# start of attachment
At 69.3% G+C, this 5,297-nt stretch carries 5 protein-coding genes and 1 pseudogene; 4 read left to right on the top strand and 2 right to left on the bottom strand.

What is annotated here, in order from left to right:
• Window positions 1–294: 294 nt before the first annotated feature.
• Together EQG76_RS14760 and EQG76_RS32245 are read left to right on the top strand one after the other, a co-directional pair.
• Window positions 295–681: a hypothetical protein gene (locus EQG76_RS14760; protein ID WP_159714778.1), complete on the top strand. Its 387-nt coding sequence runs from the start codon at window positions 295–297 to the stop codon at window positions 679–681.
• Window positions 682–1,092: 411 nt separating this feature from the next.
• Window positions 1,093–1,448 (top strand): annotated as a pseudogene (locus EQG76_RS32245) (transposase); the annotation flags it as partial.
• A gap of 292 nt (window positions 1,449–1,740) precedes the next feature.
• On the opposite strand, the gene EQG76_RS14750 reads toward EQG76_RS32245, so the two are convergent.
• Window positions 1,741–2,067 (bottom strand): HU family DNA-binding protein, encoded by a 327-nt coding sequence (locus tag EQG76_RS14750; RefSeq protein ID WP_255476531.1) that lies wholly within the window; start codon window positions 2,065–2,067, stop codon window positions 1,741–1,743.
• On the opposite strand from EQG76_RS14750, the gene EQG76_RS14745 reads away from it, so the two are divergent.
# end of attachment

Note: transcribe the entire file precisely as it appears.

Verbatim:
At 69.3% G+C, this 5,297-nt stretch carries 5 protein-coding genes and 1 pseudogene; 4 read left to right on the top strand and 2 right to left on the bottom strand.

What is annotated here, in order from left to right:
• Window positions 1–294: 294 nt before the first annotated feature.
• Together EQG76_RS14760 and EQG76_RS32245 are read left to right on the top strand one after the other, a co-directional pair.
• Window positions 295–681: a hypothetical protein gene (locus EQG76_RS14760; protein ID WP_159714778.1), complete on the top strand. Its 387-nt coding sequence runs from the start codon at window positions 295–297 to the stop codon at window positions 679–681.
• Window positions 682–1,092: 411 nt separating this feature from the next.
• Window positions 1,093–1,448 (top strand): annotated as a pseudogene (locus EQG76_RS32245) (transposase); the annotation flags it as partial.
• A gap of 292 nt (window positions 1,449–1,740) precedes the next feature.
• On the opposite strand, the gene EQG76_RS14750 reads toward EQG76_RS32245, so the two are convergent.
• Window positions 1,741–2,067 (bottom strand): HU family DNA-binding protein, encoded by a 327-nt coding sequence (locus tag EQG76_RS14750; RefSeq protein ID WP_255476531.1) that lies wholly within the window; start codon window positions 2,065–2,067, stop codon window positions 1,741–1,743.
• On the opposite strand from EQG76_RS14750, the gene EQG76_RS14745 reads away from it, so the two are divergent.